1. Get Some Sleep

Whether we’re staying up late playing video games or lying in bed all night worrying (see: why you should consider meditation), we are a nation of sleep deprived people. Before you begin your sleep 30-day challenge, keep a sleep diary to take note of your trouble areas. Then set a sleep resolution that works for you. A few possibilities might be: getting 8 hours of sleep each night; putting your computer away after 8PM (blue light emitted from screens can interfere with your circadian rhythm), setting a strict bedtime or morning alarm. Even if you technically do these things now, you’ll be more motivated to pay attention to them during your challenge. And, you’re more likely to get your family on board as supporters rather than disruptors.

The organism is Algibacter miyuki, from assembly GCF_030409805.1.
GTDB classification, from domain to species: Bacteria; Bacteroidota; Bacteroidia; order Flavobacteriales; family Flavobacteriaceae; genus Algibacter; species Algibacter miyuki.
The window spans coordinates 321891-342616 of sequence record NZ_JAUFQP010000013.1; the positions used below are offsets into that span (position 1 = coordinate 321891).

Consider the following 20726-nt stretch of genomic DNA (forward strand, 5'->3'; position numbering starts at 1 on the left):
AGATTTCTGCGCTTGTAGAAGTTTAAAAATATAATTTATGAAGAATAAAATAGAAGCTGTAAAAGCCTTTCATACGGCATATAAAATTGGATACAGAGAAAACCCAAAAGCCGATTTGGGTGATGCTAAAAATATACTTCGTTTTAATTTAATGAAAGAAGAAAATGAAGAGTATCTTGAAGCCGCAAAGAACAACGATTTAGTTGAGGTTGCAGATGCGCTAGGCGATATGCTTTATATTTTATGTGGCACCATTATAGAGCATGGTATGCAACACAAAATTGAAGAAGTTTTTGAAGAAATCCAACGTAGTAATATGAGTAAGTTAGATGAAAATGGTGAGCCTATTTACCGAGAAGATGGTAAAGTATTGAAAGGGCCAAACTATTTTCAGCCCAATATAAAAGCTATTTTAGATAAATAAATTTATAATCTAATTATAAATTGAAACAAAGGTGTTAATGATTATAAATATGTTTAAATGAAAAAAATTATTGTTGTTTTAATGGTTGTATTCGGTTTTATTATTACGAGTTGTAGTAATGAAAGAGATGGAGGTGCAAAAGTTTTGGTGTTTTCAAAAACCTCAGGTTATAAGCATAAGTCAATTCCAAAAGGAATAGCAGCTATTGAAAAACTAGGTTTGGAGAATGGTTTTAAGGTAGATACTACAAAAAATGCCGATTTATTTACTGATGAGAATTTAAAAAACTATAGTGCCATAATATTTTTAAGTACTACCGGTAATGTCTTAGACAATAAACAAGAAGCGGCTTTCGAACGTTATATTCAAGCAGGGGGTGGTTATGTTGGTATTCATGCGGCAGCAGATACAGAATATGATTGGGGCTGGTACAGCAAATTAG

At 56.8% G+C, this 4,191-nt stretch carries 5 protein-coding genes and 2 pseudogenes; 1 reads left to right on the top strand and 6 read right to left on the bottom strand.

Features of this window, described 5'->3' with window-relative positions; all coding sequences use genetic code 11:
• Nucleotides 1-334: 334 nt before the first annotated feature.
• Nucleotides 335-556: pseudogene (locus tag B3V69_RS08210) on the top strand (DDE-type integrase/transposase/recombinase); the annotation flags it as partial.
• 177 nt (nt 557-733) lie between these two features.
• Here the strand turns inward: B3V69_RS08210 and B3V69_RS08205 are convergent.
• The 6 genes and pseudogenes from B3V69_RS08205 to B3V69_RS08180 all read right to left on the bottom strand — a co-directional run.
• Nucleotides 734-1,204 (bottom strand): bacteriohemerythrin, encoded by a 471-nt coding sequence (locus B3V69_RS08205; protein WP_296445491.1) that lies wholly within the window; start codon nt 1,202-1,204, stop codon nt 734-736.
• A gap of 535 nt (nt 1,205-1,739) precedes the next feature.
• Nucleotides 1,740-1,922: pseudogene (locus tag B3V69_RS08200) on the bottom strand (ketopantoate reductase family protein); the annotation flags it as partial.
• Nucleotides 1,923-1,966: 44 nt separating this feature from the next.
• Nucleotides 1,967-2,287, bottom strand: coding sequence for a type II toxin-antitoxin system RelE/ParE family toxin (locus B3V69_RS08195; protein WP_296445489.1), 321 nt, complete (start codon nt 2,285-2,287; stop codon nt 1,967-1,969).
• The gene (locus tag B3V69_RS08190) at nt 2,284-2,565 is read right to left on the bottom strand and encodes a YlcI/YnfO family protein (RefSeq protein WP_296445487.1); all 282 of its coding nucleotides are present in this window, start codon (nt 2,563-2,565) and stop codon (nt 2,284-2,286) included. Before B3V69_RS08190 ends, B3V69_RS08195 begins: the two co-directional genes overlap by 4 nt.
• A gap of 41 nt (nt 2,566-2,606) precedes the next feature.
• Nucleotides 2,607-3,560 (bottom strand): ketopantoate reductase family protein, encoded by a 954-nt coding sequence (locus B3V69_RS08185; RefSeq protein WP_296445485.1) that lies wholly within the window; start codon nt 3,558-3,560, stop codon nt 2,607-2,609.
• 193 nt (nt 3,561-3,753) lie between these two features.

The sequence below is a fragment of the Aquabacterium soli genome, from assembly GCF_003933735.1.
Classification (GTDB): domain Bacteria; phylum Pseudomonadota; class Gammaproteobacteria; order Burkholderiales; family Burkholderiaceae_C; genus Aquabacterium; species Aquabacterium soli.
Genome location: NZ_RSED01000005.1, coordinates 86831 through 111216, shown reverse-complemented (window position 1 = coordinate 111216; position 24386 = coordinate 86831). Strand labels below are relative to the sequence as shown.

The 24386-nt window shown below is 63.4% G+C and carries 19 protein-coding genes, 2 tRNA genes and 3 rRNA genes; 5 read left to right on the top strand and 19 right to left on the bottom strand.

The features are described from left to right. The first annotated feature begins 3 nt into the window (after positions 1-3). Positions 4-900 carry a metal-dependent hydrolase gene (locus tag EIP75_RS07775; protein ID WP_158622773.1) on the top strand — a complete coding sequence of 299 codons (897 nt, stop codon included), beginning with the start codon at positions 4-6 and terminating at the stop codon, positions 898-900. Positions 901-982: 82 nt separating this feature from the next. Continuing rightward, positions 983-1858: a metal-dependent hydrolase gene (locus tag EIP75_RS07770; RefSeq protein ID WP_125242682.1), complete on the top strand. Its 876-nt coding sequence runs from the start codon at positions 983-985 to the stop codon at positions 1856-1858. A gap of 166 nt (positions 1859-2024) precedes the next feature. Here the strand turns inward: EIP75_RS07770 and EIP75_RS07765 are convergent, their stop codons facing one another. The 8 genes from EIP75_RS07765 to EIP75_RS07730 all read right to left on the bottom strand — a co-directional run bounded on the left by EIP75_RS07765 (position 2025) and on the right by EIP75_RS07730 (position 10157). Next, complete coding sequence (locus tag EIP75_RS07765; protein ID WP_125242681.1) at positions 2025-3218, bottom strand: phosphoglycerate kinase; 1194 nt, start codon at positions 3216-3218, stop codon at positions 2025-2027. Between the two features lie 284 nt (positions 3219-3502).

30 day challenges are a fun and highly effective way to try something new and look at the world in a new way. As Matt Cutts mentions in his TED talk, they’re also a great way to slow down time and make you more present, just by getting you out of your routine.

Are you planning on doing a 30-day challenge this new year? Tell us your best ideas — and let us know how it goes — in the comments below!